We probably like to think that we're too smart to be seduced by such "branding," but we aren't. If you ask test participants in a study to explain their preferences in music or art, they'll come up with some account based on the qualities of the pieces themselves. Yet several studies have demonstrated that "familiarity breeds liking." If you play snippets of music for people or show them slides of paintings and vary the number of times they hear or see the music and the art, on the whole people will rate the familiar things more positively than the unfamiliar ones. The people doing the ratings don't know that they like one bit of music more than another <i>because</i> it's more familiar. Nonetheless, when products are essentially equivalent, people go with what's familiar, even if it's only familiar because they know its name from advertising.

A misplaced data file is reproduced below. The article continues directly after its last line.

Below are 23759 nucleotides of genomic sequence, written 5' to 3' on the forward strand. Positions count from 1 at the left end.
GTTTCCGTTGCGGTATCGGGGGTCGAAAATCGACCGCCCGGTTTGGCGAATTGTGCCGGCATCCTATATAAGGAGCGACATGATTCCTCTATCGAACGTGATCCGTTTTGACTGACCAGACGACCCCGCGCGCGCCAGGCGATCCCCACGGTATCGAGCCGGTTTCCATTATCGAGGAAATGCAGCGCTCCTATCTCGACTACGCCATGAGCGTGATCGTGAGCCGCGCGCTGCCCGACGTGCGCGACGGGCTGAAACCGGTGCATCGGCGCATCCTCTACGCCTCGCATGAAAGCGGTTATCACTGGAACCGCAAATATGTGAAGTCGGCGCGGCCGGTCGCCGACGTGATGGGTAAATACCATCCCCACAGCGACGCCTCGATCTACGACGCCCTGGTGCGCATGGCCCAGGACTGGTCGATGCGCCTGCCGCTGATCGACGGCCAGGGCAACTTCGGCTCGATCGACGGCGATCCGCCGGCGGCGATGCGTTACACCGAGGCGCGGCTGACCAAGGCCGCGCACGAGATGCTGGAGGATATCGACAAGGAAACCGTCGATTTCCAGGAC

source: The Paradox of Choice: Why More Is Less, by Barry Schwartz, 54 tags: Advertising, Art, Marketing, Self-awareness, Music